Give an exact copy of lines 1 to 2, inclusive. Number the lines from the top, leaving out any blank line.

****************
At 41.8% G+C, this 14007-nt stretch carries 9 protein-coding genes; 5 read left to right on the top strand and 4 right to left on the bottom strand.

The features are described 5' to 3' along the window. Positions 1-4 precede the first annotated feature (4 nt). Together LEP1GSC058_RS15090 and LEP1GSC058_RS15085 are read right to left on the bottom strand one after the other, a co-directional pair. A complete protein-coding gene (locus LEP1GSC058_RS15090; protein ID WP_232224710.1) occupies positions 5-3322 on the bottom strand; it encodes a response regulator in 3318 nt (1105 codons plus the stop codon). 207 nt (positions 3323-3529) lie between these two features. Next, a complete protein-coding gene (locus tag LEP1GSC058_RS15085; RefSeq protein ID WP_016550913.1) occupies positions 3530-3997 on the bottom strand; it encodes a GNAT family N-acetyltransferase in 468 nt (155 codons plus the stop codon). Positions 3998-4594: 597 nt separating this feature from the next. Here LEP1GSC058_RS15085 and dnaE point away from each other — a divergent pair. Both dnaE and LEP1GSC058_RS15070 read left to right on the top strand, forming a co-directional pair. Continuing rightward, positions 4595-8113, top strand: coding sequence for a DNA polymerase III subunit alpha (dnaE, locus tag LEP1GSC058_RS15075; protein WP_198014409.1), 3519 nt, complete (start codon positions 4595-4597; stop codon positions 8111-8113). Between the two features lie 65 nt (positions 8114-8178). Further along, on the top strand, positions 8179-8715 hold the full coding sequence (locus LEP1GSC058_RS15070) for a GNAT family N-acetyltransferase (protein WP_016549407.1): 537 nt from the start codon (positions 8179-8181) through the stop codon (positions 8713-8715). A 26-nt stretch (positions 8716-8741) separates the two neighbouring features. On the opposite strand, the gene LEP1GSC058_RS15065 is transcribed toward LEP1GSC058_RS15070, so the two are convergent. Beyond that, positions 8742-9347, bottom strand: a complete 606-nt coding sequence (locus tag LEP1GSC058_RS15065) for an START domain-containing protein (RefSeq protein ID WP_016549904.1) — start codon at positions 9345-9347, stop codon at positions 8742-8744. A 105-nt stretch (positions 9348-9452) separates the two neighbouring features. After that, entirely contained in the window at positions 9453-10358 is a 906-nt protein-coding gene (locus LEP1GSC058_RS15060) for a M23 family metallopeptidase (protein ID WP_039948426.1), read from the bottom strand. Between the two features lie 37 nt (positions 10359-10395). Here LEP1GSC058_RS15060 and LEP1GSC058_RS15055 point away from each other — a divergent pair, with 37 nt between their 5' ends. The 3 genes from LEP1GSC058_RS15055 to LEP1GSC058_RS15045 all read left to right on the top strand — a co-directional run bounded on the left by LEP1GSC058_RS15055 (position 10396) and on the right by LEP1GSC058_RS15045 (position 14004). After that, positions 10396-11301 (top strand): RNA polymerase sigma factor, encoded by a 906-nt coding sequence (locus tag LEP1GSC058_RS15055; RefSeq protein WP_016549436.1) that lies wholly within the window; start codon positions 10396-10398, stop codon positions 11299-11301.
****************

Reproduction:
At 41.8% G+C, this 14007-nt stretch carries 9 protein-coding genes; 5 read left to right on the top strand and 4 right to left on the bottom strand.

The features are described 5' to 3' along the window. Positions 1-4 precede the first annotated feature (4 nt). Together LEP1GSC058_RS15090 and LEP1GSC058_RS15085 are read right to left on the bottom strand one after the other, a co-directional pair. A complete protein-coding gene (locus LEP1GSC058_RS15090; protein ID WP_232224710.1) occupies positions 5-3322 on the bottom strand; it encodes a response regulator in 3318 nt (1105 codons plus the stop codon). 207 nt (positions 3323-3529) lie between these two features. Next, a complete protein-coding gene (locus tag LEP1GSC058_RS15085; RefSeq protein ID WP_016550913.1) occupies positions 3530-3997 on the bottom strand; it encodes a GNAT family N-acetyltransferase in 468 nt (155 codons plus the stop codon). Positions 3998-4594: 597 nt separating this feature from the next. Here LEP1GSC058_RS15085 and dnaE point away from each other — a divergent pair. Both dnaE and LEP1GSC058_RS15070 read left to right on the top strand, forming a co-directional pair. Continuing rightward, positions 4595-8113, top strand: coding sequence for a DNA polymerase III subunit alpha (dnaE, locus tag LEP1GSC058_RS15075; protein WP_198014409.1), 3519 nt, complete (start codon positions 4595-4597; stop codon positions 8111-8113). Between the two features lie 65 nt (positions 8114-8178). Further along, on the top strand, positions 8179-8715 hold the full coding sequence (locus LEP1GSC058_RS15070) for a GNAT family N-acetyltransferase (protein WP_016549407.1): 537 nt from the start codon (positions 8179-8181) through the stop codon (positions 8713-8715). A 26-nt stretch (positions 8716-8741) separates the two neighbouring features. On the opposite strand, the gene LEP1GSC058_RS15065 is transcribed toward LEP1GSC058_RS15070, so the two are convergent. Beyond that, positions 8742-9347, bottom strand: a complete 606-nt coding sequence (locus tag LEP1GSC058_RS15065) for an START domain-containing protein (RefSeq protein ID WP_016549904.1) — start codon at positions 9345-9347, stop codon at positions 8742-8744. A 105-nt stretch (positions 9348-9452) separates the two neighbouring features. After that, entirely contained in the window at positions 9453-10358 is a 906-nt protein-coding gene (locus LEP1GSC058_RS15060) for a M23 family metallopeptidase (protein ID WP_039948426.1), read from the bottom strand. Between the two features lie 37 nt (positions 10359-10395). Here LEP1GSC058_RS15060 and LEP1GSC058_RS15055 point away from each other — a divergent pair, with 37 nt between their 5' ends. The 3 genes from LEP1GSC058_RS15055 to LEP1GSC058_RS15045 all read left to right on the top strand — a co-directional run bounded on the left by LEP1GSC058_RS15055 (position 10396) and on the right by LEP1GSC058_RS15045 (position 14004). After that, positions 10396-11301 (top strand): RNA polymerase sigma factor, encoded by a 906-nt coding sequence (locus tag LEP1GSC058_RS15055; RefSeq protein WP_016549436.1) that lies wholly within the window; start codon positions 10396-10398, stop codon positions 11299-11301.